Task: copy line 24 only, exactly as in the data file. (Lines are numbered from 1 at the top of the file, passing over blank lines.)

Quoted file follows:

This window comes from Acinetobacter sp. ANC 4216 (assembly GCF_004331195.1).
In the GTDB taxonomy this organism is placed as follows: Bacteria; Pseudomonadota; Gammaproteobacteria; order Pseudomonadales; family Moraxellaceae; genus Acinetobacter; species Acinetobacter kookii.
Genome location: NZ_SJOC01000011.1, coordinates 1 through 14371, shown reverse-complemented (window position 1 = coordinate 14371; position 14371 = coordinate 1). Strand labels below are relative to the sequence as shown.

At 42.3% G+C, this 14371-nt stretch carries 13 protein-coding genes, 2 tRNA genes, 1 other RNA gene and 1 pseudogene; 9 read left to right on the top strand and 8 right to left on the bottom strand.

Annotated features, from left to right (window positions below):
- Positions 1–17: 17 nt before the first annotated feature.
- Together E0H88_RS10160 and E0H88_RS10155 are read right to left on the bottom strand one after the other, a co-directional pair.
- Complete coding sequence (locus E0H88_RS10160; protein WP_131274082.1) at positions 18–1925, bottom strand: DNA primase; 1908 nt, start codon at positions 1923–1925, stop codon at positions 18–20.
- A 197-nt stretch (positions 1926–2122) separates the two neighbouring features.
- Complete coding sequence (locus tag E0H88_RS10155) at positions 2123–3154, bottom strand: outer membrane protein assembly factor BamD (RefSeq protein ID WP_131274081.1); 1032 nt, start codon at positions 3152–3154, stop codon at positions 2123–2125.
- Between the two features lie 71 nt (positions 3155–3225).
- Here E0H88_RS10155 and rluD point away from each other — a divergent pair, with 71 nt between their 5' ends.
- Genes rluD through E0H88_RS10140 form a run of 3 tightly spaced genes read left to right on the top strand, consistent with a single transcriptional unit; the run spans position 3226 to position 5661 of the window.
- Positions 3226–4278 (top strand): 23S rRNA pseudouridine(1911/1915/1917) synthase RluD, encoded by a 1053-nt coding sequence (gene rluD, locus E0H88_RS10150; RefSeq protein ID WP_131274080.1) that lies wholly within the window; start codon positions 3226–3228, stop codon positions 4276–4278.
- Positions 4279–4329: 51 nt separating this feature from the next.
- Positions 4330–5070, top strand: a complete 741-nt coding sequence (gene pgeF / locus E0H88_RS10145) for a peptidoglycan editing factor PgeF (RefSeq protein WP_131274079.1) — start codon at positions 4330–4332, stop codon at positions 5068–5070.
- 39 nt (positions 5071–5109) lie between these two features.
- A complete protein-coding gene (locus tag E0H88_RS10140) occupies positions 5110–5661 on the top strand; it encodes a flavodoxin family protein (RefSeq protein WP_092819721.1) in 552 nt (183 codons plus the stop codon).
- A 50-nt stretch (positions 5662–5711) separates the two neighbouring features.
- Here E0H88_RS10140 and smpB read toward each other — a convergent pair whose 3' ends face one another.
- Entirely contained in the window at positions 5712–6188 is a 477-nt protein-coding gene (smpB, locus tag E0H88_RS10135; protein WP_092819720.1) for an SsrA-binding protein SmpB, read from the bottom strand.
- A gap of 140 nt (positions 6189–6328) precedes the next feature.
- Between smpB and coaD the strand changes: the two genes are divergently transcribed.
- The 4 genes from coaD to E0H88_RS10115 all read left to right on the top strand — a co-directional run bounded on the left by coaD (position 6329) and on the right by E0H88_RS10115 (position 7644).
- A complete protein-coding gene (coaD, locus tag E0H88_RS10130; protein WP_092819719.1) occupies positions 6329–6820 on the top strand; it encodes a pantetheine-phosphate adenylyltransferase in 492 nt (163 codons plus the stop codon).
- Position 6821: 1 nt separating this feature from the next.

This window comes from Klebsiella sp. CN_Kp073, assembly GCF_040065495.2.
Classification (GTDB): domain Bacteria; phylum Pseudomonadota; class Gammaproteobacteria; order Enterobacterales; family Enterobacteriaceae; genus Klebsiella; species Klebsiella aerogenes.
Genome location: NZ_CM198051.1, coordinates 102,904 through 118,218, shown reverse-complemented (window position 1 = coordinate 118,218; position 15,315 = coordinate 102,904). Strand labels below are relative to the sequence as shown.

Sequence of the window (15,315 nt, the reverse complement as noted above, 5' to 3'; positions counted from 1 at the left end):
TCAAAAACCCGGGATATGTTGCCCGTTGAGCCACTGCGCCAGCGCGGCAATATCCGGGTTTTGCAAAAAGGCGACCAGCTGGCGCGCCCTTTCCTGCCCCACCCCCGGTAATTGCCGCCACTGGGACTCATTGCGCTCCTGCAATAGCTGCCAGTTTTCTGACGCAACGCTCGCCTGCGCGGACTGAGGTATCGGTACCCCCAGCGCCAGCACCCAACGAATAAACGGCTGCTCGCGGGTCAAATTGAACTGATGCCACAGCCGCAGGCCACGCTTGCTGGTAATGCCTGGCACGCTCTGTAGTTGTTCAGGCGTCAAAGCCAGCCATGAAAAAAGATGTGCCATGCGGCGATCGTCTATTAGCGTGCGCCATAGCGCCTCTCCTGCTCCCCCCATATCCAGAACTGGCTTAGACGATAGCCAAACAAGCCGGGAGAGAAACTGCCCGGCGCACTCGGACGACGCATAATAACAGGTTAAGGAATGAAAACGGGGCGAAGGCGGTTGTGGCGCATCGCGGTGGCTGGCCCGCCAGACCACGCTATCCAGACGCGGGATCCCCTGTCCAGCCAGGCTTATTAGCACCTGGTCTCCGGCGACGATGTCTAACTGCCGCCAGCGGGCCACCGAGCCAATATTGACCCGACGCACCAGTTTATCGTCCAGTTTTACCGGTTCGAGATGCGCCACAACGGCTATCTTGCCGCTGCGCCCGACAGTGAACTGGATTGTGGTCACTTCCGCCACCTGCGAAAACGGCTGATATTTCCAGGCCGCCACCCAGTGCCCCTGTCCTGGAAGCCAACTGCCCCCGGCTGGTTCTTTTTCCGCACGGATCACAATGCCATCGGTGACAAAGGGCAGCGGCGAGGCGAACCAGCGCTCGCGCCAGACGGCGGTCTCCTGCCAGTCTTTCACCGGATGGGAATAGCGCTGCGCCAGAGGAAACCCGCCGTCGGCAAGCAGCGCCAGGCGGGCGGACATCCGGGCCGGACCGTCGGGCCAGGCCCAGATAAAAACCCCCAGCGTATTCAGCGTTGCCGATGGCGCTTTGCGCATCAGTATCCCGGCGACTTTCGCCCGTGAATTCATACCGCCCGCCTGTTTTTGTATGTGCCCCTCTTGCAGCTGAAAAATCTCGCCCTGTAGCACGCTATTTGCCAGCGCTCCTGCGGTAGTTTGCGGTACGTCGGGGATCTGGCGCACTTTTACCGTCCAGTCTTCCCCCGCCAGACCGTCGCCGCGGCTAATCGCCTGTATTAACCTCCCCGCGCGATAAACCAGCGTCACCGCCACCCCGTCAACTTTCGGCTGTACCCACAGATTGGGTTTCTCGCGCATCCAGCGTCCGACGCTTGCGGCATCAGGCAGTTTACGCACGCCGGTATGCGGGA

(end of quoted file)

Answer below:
- The 4 genes from coaD to E0H88_RS10115 all read left to right on the top strand — a co-directional run bounded on the left by coaD (position 6329) and on the right by E0H88_RS10115 (position 7644).